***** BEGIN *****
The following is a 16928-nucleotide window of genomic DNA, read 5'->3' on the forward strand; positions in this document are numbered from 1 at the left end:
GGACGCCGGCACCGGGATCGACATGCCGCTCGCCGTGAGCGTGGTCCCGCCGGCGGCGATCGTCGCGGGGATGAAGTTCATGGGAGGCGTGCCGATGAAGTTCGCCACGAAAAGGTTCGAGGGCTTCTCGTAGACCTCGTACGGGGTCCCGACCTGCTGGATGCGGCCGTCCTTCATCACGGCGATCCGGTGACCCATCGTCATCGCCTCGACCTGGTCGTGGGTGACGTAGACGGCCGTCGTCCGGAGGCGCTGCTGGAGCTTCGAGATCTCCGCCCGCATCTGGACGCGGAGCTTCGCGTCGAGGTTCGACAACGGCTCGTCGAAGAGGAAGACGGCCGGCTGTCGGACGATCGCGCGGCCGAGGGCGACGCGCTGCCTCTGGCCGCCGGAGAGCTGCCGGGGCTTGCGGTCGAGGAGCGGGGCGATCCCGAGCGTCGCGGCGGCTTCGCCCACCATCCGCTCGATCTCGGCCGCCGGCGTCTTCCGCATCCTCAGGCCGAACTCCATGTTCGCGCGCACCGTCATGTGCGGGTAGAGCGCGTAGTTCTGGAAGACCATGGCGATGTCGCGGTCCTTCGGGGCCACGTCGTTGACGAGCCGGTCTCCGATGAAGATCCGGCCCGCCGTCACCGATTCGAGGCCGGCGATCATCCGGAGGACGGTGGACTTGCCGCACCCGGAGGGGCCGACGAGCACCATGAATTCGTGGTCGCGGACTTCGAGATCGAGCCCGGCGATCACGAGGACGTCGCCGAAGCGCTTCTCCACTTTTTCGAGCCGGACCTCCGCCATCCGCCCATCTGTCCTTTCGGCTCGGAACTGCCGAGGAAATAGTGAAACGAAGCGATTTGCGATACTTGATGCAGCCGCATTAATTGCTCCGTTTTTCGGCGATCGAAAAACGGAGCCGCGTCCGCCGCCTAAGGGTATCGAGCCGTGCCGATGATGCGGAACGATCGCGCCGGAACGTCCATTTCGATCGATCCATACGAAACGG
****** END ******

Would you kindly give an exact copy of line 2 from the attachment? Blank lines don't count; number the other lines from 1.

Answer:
GGACGCCGGCACCGGGATCGACATGCCGCTCGCCGTGAGCGTGGTCCCGCCGGCGGCGATCGTCGCGGGGATGAAGTTCATGGGAGGCGTGCCGATGAAGTTCGCCACGAAAAGGTTCGAGGGCTTCTCGTAGACCTCGTACGGGGTCCCGACCTGCTGGATGCGGCCGTCCTTCATCACGGCGATCCGGTGACCCATCGTCATCGCCTCGACCTGGTCGTGGGTGACGTAGACGGCCGTCGTCCGGAGGCGCTGCTGGAGCTTCGAGATCTCCGCCCGCATCTGGACGCGGAGCTTCGCGTCGAGGTTCGACAACGGCTCGTCGAAGAGGAAGACGGCCGGCTGTCGGACGATCGCGCGGCCGAGGGCGACGCGCTGCCTCTGGCCGCCGGAGAGCTGCCGGGGCTTGCGGTCGAGGAGCGGGGCGATCCCGAGCGTCGCGGCGGCTTCGCCCACCATCCGCTCGATCTCGGCCGCCGGCGTCTTCCGCATCCTCAGGCCGAACTCCATGTTCGCGCGCACCGTCATGTGCGGGTAGAGCGCGTAGTTCTGGAAGACCATGGCGATGTCGCGGTCCTTCGGGGCCACGTCGTTGACGAGCCGGTCTCCGATGAAGATCCGGCCCGCCGTCACCGATTCGAGGCCGGCGATCATCCGGAGGACGGTGGACTTGCCGCACCCGGAGGGGCCGACGAGCACCATGAATTCGTGGTCGCGGACTTCGAGATCGAGCCCGGCGATCACGAGGACGTCGCCGAAGCGCTTCTCCACTTTTTCGAGCCGGACCTCCGCCATCCGCCCATCTGTCCTTTCGGCTCGGAACTGCCGAGGAAATAGTGAAACGAAGCGATTTGCGATACTTGATGCAGCCGCATTAATTGCTCCGTTTTTCGGCGATCGAAAAACGGAGCCGCGTCCGCCGCCTAAGGGTATCGAGCCGTGCCGATGATGCGGAACGATCGCGCCGGAACGTCCATTTCGATCGATCCATACGAAACGG